From the Ventura County Star newspaper to Newsweek magazine, the mainstream media has spent a great deal of time and paid an even greater deal of attention in stories just this week to the importance of grassroots supporters in this year’s presidential campaign.
Whether it be new voters or experienced advocates, facebook or neighborhood canvassing, the story of 2008 is that political success lies more and more with new forms of grassroots support.
Unique coalitions of concerned citizens are not new to the battle against gambling expansion. Family groups, small-business owners, animal lovers, economists, mental health professionals, conservatives, liberals and even kids are proclaiming the message that gambling is harmful in efforts to defeat ballot measures in communities and states all over the nation.
As the citizens of Kentucky and Jefferson City, Missouri prepare to deal with efforts to expand gambling, it is interesting to note that residents of South Florida have found success in stemming the tide of increased gambling by finding common ground among groups that may not normally be on the same side of an issue.
According to Family News in Focus, “The [South Florida] movement got a boost when former Governor Jeb Bush (R), former Senator Bob Graham (D) and Florida House Speaker Marco Rubio (R) vowed to oppose slots.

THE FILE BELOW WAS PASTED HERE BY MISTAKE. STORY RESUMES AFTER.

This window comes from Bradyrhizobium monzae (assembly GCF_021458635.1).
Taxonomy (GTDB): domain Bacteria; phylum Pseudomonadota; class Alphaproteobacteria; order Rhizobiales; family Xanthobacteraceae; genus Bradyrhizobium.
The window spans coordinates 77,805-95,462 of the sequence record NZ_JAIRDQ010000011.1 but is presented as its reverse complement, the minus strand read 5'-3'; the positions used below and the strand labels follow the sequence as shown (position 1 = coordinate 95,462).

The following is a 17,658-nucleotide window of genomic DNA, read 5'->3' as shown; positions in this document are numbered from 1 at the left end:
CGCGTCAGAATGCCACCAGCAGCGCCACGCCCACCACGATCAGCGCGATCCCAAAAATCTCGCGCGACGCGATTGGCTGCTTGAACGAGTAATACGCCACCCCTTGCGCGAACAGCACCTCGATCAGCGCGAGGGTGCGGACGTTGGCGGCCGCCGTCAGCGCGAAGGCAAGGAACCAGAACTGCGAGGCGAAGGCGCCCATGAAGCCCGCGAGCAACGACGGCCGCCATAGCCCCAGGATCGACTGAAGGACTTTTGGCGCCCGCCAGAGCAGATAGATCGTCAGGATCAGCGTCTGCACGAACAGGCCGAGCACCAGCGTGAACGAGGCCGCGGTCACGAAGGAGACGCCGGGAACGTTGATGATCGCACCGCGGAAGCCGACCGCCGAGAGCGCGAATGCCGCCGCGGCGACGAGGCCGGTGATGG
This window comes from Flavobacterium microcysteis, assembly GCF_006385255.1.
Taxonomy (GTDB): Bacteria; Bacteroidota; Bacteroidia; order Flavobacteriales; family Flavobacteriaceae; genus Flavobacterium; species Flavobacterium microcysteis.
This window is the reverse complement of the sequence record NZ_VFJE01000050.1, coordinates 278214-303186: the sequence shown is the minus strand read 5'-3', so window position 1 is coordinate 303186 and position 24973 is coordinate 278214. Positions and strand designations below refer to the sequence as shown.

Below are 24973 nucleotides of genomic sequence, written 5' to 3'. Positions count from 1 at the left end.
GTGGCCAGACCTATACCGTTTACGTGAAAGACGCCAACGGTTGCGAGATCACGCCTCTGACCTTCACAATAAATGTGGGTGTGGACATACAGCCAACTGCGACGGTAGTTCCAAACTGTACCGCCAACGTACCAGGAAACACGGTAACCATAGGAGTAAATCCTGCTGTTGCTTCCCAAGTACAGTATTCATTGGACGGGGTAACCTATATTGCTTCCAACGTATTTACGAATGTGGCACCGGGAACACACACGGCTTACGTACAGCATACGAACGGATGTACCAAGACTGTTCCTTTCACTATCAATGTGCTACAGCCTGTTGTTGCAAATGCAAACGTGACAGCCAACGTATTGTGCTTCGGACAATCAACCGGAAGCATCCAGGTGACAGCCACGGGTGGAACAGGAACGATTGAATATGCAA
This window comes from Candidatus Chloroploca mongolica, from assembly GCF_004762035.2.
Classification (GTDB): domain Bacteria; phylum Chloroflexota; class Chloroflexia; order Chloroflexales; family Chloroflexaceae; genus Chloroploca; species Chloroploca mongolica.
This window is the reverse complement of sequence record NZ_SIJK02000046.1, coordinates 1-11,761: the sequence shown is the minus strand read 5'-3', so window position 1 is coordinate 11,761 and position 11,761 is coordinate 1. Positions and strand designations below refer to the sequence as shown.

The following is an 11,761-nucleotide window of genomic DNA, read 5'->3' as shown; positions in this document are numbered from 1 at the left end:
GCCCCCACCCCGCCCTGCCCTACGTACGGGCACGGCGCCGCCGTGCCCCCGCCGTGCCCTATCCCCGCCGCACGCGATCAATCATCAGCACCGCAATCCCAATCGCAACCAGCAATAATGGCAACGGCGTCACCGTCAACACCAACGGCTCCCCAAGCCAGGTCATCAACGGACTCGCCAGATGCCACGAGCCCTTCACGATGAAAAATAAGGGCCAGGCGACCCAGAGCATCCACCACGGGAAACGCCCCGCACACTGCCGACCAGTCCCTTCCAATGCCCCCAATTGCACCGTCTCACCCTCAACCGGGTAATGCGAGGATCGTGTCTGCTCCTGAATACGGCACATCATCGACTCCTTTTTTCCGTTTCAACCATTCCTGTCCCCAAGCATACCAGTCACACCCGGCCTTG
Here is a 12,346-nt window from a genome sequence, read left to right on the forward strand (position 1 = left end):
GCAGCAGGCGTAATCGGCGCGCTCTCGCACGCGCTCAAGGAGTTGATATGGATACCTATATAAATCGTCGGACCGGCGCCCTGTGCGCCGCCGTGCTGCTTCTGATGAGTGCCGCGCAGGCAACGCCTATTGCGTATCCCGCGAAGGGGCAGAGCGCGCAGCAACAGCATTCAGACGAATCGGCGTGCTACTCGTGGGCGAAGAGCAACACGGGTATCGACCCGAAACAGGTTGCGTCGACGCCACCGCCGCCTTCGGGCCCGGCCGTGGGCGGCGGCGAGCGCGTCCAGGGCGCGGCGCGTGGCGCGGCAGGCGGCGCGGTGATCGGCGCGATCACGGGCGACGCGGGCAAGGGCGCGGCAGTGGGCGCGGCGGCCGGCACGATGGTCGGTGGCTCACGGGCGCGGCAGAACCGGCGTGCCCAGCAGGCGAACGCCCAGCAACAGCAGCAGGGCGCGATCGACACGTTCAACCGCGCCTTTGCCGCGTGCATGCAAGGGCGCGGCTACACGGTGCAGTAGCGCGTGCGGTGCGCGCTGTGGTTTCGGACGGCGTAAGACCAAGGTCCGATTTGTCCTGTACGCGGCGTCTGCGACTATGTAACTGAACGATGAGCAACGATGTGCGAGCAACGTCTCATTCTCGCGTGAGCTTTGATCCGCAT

Chad Hills from Focus on the Family Action explains, “For Marco Rubio and former Governor Jeb Bush to step forward and say, ‘We oppose this thing and we’ll be involved in the fight against it,’ adds tremendous credibility and tremendous momentum to the core coalition.”
We can only hope that leaders from all points on the political spectrum will come together in Kentucky and Missouri as they have in Florida to fight expanded gambling.
It seems pretty obvious that if this issue can bring together so many people from so many different ideological, economic, social and religious backgrounds there must be something inherently concerning about gambling expansion. Now that is a grassroot movement worth noting.